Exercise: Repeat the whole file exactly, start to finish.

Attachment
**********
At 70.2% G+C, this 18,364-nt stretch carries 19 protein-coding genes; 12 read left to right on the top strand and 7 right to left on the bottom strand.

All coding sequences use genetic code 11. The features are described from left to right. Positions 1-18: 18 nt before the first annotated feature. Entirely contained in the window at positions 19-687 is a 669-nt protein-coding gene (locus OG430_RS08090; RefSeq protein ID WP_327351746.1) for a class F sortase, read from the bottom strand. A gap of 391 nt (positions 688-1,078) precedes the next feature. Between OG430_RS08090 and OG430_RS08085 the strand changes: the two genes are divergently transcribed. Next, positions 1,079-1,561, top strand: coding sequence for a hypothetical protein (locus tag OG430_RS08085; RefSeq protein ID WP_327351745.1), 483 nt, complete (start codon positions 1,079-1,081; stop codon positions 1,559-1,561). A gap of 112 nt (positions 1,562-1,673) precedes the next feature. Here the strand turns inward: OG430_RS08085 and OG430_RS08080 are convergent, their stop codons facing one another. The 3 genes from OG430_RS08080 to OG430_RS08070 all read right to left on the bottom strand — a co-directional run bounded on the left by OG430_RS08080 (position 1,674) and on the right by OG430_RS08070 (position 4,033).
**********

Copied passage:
At 70.2% G+C, this 18,364-nt stretch carries 19 protein-coding genes; 12 read left to right on the top strand and 7 right to left on the bottom strand.

All coding sequences use genetic code 11. The features are described from left to right. Positions 1-18: 18 nt before the first annotated feature. Entirely contained in the window at positions 19-687 is a 669-nt protein-coding gene (locus OG430_RS08090; RefSeq protein ID WP_327351746.1) for a class F sortase, read from the bottom strand. A gap of 391 nt (positions 688-1,078) precedes the next feature. Between OG430_RS08090 and OG430_RS08085 the strand changes: the two genes are divergently transcribed. Next, positions 1,079-1,561, top strand: coding sequence for a hypothetical protein (locus tag OG430_RS08085; RefSeq protein ID WP_327351745.1), 483 nt, complete (start codon positions 1,079-1,081; stop codon positions 1,559-1,561). A gap of 112 nt (positions 1,562-1,673) precedes the next feature. Here the strand turns inward: OG430_RS08085 and OG430_RS08080 are convergent, their stop codons facing one another. The 3 genes from OG430_RS08080 to OG430_RS08070 all read right to left on the bottom strand — a co-directional run bounded on the left by OG430_RS08080 (position 1,674) and on the right by OG430_RS08070 (position 4,033).